My “Computing Science” column in the new issue of American Scientist looks at economics—including the current malaise—through the lens of control theory. This is not a new idea. The Keynesian prescription for smoothing out cycles of boom and bust is essentially an application of feedback control, although Keynes himself never described it that way. By the late 1940s the connection became explicit, as economists and control engineers worked together to refine tools for taming the business cycle. The two disciplines had another flirtation in the 1970s. Economists today seem less enthusiastic about methods borrowed from control theory, but they have certainly not given up on the aim of bringing the economy under control. In the past six months governments and central banks have intervened on a scale never seen before, all in an effort to “stimulate” economic recovery.
I’ll let the column itself tell the rest of this story; here I would just like to add a a couple of personal reminiscences about control engineering as seen by an interested outside observer.
Over the years I’ve had the opportunity to visit a lot of control rooms—at oil refineries, power plants, steel mills, railroad switch yards, sewage-treatment plants, particle accelerators, observatories, Internet operations centers. They’re not all exactly alike, but they do seem to share a common architecture, and also aspects of a common culture. For example, standard control-room iconography shows normally running machinery in red, whereas stopped or faulty equipment is green—the opposite of what you might guess after a lifetime of exposure to traffic lights. Years ago most control rooms had a “mimic board”—a long wall covered with a schematic diagram of the plant, festooned with gauges and switches and indicator lights. Now the operators are more likely to sit at ordinary computer screens. (I do hope they’re not watching YouTube videos while the reactor melts down.)
Two control rooms at the same plant—a paper mill in Catawba, South Carolina—serve to frame my impressions.
One of those rooms was in charge of a papermaking machine, a stupendous contraption the size of a football stadium, which takes in a slush of digested trees at one end and delivers huge reels of pristine white paper at the other end, with the sheet of paper-to-be threading between banks of steel rollers at a rate of more than 60 kilometers per hour. The control room for the paper machine was a calm and laid-back place. I sat with an engineer for an hour or so, talking about the thundering machinery outside the soundproofed booth, and all the while keeping an eye on the display screen in front of us. The indicators hardly budged the whole time. One key set of sensors in the papermaking process monitors the thickness of the moving sheet; if the thickness varies from the set point, a correction is made by blowing either warm or cool air onto one of the steel rolls. The temperature change causes the roll to expand or contract very slightly, and thus to squeeze the sheet a little more or less tightly. This is a subtle adjustment. Here’s what I wrote about it at the time:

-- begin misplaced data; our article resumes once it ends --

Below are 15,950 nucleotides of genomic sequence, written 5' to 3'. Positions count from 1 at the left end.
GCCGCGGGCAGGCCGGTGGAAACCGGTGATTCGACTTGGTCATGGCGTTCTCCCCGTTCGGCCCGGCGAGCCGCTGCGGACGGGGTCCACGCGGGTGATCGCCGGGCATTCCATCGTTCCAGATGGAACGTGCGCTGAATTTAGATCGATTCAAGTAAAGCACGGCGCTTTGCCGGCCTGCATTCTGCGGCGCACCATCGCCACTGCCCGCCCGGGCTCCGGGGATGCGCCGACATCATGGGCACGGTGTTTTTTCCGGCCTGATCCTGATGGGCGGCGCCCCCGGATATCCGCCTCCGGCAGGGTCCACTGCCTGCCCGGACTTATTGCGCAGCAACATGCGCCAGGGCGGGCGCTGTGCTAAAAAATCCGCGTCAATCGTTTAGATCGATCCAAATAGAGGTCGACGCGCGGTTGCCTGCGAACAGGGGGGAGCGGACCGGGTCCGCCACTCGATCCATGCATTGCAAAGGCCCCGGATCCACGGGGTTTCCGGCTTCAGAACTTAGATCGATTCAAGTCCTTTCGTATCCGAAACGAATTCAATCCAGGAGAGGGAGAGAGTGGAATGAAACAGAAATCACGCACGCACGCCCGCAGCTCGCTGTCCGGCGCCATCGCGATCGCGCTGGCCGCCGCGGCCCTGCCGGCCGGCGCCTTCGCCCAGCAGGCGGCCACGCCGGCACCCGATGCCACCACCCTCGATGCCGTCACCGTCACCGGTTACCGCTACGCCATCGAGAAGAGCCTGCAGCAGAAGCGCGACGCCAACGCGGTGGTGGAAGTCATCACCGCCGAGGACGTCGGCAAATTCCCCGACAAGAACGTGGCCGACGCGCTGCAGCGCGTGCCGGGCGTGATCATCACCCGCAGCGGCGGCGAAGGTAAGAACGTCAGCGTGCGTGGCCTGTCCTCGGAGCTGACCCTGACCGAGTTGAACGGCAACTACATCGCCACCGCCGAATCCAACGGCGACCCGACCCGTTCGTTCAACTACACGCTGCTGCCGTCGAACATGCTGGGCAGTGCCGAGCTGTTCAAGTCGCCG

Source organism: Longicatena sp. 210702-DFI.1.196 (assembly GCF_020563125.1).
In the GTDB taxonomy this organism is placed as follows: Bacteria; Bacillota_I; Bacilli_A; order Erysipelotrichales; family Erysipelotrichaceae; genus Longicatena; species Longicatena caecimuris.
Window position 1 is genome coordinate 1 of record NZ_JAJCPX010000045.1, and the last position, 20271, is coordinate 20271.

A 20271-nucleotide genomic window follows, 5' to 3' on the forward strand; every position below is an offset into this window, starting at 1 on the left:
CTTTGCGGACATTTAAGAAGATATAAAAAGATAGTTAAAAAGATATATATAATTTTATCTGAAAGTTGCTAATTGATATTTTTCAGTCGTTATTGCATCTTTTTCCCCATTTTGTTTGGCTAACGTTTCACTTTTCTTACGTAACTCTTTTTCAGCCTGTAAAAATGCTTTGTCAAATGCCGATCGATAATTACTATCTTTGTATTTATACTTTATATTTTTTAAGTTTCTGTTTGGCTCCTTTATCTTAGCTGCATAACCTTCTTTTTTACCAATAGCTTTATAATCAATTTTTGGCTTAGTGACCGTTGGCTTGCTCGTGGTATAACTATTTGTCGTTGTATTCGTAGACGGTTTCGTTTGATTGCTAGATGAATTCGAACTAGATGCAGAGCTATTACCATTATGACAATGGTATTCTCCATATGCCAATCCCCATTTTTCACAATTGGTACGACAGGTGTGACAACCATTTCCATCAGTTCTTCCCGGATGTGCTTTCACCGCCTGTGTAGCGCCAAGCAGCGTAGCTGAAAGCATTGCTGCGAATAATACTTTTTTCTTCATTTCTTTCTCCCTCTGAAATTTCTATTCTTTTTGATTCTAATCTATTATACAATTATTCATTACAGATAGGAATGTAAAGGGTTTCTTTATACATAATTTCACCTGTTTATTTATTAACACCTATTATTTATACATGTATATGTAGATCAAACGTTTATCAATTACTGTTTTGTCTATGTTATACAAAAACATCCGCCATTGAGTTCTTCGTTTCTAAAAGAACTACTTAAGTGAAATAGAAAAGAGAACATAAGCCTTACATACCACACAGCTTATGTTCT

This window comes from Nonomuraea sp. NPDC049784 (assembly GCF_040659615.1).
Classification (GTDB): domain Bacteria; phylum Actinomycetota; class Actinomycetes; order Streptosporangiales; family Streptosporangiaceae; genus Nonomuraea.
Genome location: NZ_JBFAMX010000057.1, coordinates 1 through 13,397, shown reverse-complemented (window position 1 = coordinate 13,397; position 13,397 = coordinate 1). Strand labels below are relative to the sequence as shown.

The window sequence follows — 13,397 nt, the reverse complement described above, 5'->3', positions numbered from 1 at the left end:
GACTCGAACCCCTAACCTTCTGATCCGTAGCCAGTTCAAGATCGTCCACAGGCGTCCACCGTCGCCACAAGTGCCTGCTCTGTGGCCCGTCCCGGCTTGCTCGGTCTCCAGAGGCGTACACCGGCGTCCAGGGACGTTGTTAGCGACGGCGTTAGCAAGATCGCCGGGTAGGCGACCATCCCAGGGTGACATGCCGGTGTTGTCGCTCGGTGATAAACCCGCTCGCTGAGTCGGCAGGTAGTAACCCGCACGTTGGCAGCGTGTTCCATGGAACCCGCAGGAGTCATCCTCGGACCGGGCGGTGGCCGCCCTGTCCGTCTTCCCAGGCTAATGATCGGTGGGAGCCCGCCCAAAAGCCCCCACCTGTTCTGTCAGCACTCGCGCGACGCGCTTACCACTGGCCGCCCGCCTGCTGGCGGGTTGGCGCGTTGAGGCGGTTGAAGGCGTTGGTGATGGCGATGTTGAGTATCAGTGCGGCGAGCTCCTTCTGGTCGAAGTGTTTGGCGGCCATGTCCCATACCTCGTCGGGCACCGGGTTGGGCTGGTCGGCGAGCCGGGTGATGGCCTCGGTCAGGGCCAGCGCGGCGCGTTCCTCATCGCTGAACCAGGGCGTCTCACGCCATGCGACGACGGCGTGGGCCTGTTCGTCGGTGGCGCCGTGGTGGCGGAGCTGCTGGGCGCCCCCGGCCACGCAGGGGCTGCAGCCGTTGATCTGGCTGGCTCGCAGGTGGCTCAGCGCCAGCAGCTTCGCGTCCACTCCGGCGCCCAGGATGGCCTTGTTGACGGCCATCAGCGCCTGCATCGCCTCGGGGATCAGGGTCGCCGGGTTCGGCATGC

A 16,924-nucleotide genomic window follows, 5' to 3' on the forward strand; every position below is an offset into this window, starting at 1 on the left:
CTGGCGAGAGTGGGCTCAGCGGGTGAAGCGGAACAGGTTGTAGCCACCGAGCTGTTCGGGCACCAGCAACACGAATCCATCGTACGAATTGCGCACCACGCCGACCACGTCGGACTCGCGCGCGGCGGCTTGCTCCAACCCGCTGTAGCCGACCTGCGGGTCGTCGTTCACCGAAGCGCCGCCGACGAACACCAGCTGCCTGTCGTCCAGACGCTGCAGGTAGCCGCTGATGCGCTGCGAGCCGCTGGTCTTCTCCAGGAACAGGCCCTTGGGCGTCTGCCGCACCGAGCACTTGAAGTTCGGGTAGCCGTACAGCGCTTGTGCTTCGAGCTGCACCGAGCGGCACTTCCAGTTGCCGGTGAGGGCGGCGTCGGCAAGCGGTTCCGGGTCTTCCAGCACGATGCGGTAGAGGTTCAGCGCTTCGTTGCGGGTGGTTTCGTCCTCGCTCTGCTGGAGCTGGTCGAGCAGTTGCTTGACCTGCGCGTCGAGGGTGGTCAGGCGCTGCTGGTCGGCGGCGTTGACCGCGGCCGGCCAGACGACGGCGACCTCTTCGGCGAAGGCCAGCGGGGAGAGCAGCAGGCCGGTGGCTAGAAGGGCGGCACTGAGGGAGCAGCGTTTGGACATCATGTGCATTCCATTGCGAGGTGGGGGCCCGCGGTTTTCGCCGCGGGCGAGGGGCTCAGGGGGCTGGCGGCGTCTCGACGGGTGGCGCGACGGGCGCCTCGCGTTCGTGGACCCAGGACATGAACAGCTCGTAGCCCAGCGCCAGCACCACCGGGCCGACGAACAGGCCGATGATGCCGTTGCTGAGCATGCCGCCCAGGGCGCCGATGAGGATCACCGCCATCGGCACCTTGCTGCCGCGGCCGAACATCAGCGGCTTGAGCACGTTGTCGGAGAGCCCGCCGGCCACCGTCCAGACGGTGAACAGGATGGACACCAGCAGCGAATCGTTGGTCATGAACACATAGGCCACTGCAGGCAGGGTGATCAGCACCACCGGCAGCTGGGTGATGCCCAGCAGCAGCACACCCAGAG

It should be noted that the overall control strategy in papermaking is to operate the machine in a stable, steady-state condition. Blowing hot air on a steel roll cannot effect a large or a rapid change in the roll’s diameter; in the vocabulary of control theory, the actuators for this system have only limited authority. The limitation is intentional. The paper machine must run continuously for long periods, and changes in its state are designed to be gradual and confined to narrow bounds.
The other memorable control room at the Catawba mill was in the powerhouse, where boilers generate steam needed throughout the plant, as well as electricity. The main fuel for the boilers is “black liquor,” a strange watery brew created in the digesters that leach lignin and other kinds of organic gunk out of the wood. Black liquor is not a particularly good fuel, but the plant has to get rid of the stuff anyway, so burning it makes sense. But because of wide variations in the caloric value of the liquor, the boilers are hard to control. The first thing I noticed when I sat down with an operator in the powerhouse control room was that all the finish had been rubbed off one area of the console, surrounding a button whose label had also been rubbed away. I soon learned the function of that button: It silenced the alarm buzzer that sounds whenever some parameter wanders out of bounds. On the day of my visit, the buzzer was going off every minute or two. The operator displayed a well-developed Pavlovian reflex, slapping the silence button in milliseconds every time the buzzer sounded. Then he would turn to the screen, find the cause of the problem, and make some adjustment to fix it. Thus the powerhouse control room was a much busier place, and the mood was tense. If I had been doing that job, I’d have been ready for a beer at the end of my shift.
Somewhere in the bowels of the Treasury Department or the Federal Reserve (or maybe the World Bank), there must be a control room where operators at glowing screens watch the ebb and flow of money and make adjustments when some economic parameter strays from the set point. I wonder about the mood of that room. Is it one of those placid, hushed working environments, where controllers gently nudge the system back toward equilibrium? Or are they batting at buzzers all day?